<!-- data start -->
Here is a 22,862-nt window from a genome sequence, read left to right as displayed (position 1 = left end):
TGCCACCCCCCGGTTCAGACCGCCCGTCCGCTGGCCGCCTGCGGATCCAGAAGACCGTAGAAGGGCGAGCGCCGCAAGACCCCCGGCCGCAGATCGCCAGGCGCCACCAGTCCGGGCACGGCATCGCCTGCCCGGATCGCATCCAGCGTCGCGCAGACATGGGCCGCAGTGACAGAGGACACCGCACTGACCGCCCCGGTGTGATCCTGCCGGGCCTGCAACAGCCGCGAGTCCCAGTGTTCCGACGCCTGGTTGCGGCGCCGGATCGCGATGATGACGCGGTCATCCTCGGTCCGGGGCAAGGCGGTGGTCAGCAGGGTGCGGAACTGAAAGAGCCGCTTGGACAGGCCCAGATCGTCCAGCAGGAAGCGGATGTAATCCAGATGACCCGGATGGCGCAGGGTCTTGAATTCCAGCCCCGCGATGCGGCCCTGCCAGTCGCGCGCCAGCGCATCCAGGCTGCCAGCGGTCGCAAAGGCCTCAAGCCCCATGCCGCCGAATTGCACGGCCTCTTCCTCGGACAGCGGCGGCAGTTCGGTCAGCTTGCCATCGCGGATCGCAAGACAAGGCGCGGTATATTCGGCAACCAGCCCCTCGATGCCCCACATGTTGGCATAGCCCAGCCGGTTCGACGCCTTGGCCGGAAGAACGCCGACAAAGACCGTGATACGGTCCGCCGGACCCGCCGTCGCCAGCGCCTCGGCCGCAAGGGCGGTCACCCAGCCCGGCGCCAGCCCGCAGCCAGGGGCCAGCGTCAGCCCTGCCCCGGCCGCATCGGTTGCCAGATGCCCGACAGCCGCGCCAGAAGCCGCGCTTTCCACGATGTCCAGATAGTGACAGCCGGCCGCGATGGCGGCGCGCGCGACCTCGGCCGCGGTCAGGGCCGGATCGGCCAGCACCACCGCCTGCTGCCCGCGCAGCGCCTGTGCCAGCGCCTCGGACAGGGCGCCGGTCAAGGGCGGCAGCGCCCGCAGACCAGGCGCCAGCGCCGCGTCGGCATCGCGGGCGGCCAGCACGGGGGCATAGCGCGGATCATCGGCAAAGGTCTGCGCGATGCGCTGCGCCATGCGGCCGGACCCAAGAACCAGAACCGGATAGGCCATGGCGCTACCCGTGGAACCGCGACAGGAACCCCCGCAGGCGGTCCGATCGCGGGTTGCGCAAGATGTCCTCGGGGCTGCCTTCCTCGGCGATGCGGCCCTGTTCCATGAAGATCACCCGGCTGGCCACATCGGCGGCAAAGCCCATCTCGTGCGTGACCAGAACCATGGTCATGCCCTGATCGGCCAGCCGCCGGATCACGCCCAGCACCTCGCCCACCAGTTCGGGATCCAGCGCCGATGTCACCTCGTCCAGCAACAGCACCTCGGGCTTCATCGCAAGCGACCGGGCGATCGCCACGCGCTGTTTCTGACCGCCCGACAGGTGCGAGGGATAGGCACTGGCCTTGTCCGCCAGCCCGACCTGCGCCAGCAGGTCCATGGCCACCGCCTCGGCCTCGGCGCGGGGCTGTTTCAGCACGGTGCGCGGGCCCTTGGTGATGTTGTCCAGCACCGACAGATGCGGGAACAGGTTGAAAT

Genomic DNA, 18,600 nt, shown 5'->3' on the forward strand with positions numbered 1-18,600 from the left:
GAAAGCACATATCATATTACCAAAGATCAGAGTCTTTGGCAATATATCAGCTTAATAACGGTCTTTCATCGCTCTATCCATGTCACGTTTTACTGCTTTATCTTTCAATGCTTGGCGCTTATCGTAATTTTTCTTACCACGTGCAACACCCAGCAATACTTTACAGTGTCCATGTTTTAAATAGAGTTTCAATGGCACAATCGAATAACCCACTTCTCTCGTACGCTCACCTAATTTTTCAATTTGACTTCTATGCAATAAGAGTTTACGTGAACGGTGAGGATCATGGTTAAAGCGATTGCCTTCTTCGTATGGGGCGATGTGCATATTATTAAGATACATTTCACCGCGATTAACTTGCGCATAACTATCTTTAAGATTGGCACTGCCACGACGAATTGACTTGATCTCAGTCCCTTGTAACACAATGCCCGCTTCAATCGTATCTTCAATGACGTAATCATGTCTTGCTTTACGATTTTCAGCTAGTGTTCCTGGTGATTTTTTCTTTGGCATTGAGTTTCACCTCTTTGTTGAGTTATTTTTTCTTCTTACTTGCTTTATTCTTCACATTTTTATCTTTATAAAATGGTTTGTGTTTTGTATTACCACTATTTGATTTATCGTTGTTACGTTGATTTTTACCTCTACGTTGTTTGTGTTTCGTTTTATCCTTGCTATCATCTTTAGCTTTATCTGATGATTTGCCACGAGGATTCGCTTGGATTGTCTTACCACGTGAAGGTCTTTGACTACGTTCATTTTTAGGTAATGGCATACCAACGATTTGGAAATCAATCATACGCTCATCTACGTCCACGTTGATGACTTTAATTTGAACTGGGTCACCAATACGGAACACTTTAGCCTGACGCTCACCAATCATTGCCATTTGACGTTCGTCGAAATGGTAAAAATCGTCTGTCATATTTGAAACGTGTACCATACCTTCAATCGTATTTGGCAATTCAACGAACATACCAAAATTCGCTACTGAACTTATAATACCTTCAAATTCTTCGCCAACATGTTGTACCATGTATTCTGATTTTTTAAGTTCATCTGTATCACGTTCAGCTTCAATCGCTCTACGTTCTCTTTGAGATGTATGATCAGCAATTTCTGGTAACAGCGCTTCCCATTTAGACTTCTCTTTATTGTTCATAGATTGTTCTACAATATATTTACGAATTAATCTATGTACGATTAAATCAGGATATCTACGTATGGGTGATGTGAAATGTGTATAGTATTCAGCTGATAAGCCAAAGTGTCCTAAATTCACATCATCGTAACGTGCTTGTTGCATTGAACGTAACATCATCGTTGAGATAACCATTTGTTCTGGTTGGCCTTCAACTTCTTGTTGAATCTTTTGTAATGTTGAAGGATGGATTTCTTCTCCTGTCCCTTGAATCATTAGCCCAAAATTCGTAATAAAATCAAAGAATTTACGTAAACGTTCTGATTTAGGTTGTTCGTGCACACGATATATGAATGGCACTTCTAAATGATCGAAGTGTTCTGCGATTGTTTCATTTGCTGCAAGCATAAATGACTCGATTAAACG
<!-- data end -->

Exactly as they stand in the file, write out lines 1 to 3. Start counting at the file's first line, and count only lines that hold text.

Here is a 22,862-nt window from a genome sequence, read left to right as displayed (position 1 = left end):
TGCCACCCCCCGGTTCAGACCGCCCGTCCGCTGGCCGCCTGCGGATCCAGAAGACCGTAGAAGGGCGAGCGCCGCAAGACCCCCGGCCGCAGATCGCCAGGCGCCACCAGTCCGGGCACGGCATCGCCTGCCCGGATCGCATCCAGCGTCGCGCAGACATGGGCCGCAGTGACAGAGGACACCGCACTGACCGCCCCGGTGTGATCCTGCCGGGCCTGCAACAGCCGCGAGTCCCAGTGTTCCGACGCCTGGTTGCGGCGCCGGATCGCGATGATGACGCGGTCATCCTCGGTCCGGGGCAAGGCGGTGGTCAGCAGGGTGCGGAACTGAAAGAGCCGCTTGGACAGGCCCAGATCGTCCAGCAGGAAGCGGATGTAATCCAGATGACCCGGATGGCGCAGGGTCTTGAATTCCAGCCCCGCGATGCGGCCCTGCCAGTCGCGCGCCAGCGCATCCAGGCTGCCAGCGGTCGCAAAGGCCTCAAGCCCCATGCCGCCGAATTGCACGGCCTCTTCCTCGGACAGCGGCGGCAGTTCGGTCAGCTTGCCATCGCGGATCGCAAGACAAGGCGCGGTATATTCGGCAACCAGCCCCTCGATGCCCCACATGTTGGCATAGCCCAGCCGGTTCGACGCCTTGGCCGGAAGAACGCCGACAAAGACCGTGATACGGTCCGCCGGACCCGCCGTCGCCAGCGCCTCGGCCGCAAGGGCGGTCACCCAGCCCGGCGCCAGCCCGCAGCCAGGGGCCAGCGTCAGCCCTGCCCCGGCCGCATCGGTTGCCAGATGCCCGACAGCCGCGCCAGAAGCCGCGCTTTCCACGATGTCCAGATAGTGACAGCCGGCCGCGATGGCGGCGCGCGCGACCTCGGCCGCGGTCAGGGCCGGATCGGCCAGCACCACCGCCTGCTGCCCGCGCAGCGCCTGTGCCAGCGCCTCGGACAGGGCGCCGGTCAAGGGCGGCAGCGCCCGCAGACCAGGCGCCAGCGCCGCGTCGGCATCGCGGGCGGCCAGCACGGGGGCATAGCGCGGATCATCGGCAAAGGTCTGCGCGATGCGCTGCGCCATGCGGCCGGACCCAAGAACCAGAACCGGATAGGCCATGGCGCTACCCGTGGAACCGCGACAGGAACCCCCGCAGGCGGTCCGATCGCGGGTTGCGCAAGATGTCCTCGGGGCTGCCTTCCTCGGCGATGCGGCCCTGTTCCATGAAGATCACCCGGCTGGCCACATCGGCGGCAAAGCCCATCTCGTGCGTGACCAGAACCATGGTCATGCCCTGATCGGCCAGCCGCCGGATCACGCCCAGCACCTCGCCCACCAGTTCGGGATCCAGCGCCGATGTCACCTCGTCCAGCAACAGCACCTCGGGCTTCATCGCAAGCGACCGGGCGATCGCCACGCGCTGTTTCTGACCGCCCGACAGGTGCGAGGGATAGGCACTGGCCTTGTCCGCCAGCCCGACCTGCGCCAGCAGGTCCATGGCCACCGCCTCGGCCTCGGCGCGGGGCTGTTTCAGCACGGTGCGCGGGCCCTTGGTGATGTTGTCCAGCACCGACAGATGCGGGAACAGGTTGAAAT

Genomic DNA, 18,600 nt, shown 5'->3' on the forward strand with positions numbered 1-18,600 from the left: